If applying some fertilizer is good, then more is better, right? Wrong!

How much fertilizer should I apply? Some take the approach that if a little of something is good – more is better. This is rarely a good approach, particularly with fertilizer applications.

There are 17 elements necessary for plant growth (see table). Three come primarily from air and water (C, H and O) entering through leaves or roots. The rest are obtained from the soil, entering the plant through roots. Maximum yield is directly related to the most limiting element in the system. Soil-obtained nutrients are separated into macro and micro nutrients depending on how much is needed. This is not to say macros are more important. All 17 are necessary. The most important at a particular time is the one most limiting. When levels of that one become adequate then another takes its place. 

The 17 elements essential for plant growth and their absorbed form.

Taken up as gas or water

Carbon (C)


Oxygen (O)


Hydrogen (H)


Taken up from the soil solution


Nitrogen (N)

NO3- and NH4- -

Phosphorus (P)

H2PO4- and HPO4- -

Potassium (K)


Sulfur (S)

SO4- -

Calcium (Ca)


Magnesium (Mg)



Iron (Fe)

Fe++ and Fe3+

Chlorine (Cl)


Manganese (Mn)


Boron (B)


Zinc (Zn)


Copper (Cu)


Nickel (Ni)


Molybdenum (Mo)

MoO4- -

When it comes to applying nutrients, growers can’t assume they know what and how much is needed. If growers apply nutrients in willy-nilly fashion, they are potentially headed for some serious issues. Too much can lead to toxicity, excessive growth that reduces fruiting potential, or shortages of other nutrients. How responsive plants are to certain nutrients to some extent can be species dependent. What that means is that nutrient levels helpful to one plant may be harmful to another.

Along with phosphorous (P) and potassium (K), nitrogen (N) is considered a primary macronutrient. Most plants are responsive to N in such a way that as N increases so does plant mass until the response curve plateaus and then declines as higher levels become toxic. (This type of response curve is true for any of the soil-obtained nutrients.) However, increasing plant mass is not always a good thing. When excess N is applied to tomatoes and most vine crops, their response is to grow more foliage (increase plant mass), but not produce more fruit (the economic unit). So excess N, although producing a larger plant, can delay and reduce fruit yield.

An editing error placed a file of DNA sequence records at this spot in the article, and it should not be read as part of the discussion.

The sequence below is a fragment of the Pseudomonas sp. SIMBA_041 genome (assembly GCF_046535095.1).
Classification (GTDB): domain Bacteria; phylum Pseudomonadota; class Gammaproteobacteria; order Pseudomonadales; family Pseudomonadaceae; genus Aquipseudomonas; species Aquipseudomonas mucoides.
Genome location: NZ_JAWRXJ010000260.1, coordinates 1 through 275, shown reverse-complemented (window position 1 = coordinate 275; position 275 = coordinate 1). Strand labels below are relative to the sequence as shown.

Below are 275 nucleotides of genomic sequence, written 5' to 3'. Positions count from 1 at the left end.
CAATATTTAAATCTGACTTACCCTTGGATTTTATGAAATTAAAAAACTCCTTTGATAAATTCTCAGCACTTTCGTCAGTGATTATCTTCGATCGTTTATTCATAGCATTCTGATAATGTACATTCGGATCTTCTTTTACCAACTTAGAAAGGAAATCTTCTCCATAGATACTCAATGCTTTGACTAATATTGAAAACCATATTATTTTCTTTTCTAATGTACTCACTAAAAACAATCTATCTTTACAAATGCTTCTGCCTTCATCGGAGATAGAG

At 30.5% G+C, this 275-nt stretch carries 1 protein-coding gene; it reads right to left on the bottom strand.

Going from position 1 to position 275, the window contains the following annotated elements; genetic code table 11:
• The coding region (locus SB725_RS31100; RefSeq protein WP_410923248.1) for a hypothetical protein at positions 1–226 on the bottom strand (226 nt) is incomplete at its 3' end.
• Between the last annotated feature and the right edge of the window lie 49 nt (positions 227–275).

Boron (B) is an essential micronutrient often limiting in sandy soils due to its high solubility and mobility through soil. Adequate B levels for most crops are in the 2 to 4 pounds actual B per acre range. Many sandy soils through leaching move toward one pound per acre if no additional B is applied. So when 4 pounds per acre is added, it brings the level to five which is still in the safe range. However, if 4 pounds is added to a soil having adequate B levels, it can raise it to potentially toxic levels.

Some nutrients can also be antagonists for other elements. They essentially compete with each other for uptake by the plant. If excess calcium (Ca) is added to the system, it can potentially influence the uptake of K, Magnesium (Mg), iron (Fe), B and other nutrients. If too much Mg is added, it can affect the uptake of Ca and K. There are many other interactions that need to be considered when nutrients are added. Therefore, when designing a nutrient management program, careful consideration based on a soil test is recommended.

Do not assume crops need certain nutrients and certainly don’t have the mindset that adding more is better. Yearly soil testing followed by tissue analysis if deficiency or toxicity is suspected is the way to go, at least until you have established a good history for your site. For example, I take yearly soil samples for the standard test, but have the B test conducted every four years or so. Since I have enough history with the soil, I know it will be around 2 pounds per acre on my sandy soil, so I feel safe in routinely adding 2 pounds per acre B every year, but I periodically check B levels to be sure they stay in line.

Soil samples can be taken any time of the year as long as the soil is not frozen. Late fall and early spring are the most popular times. For tips on soil sampling and submission, go to Michigan State University’s Soil and Plant Nutrient Laboratory website.

If you have further questions concerning nutrient application or other commercial vegetable production issues, contact your local Michigan State University Extension office or Ron Goldy at goldy@anr.msu.edu.

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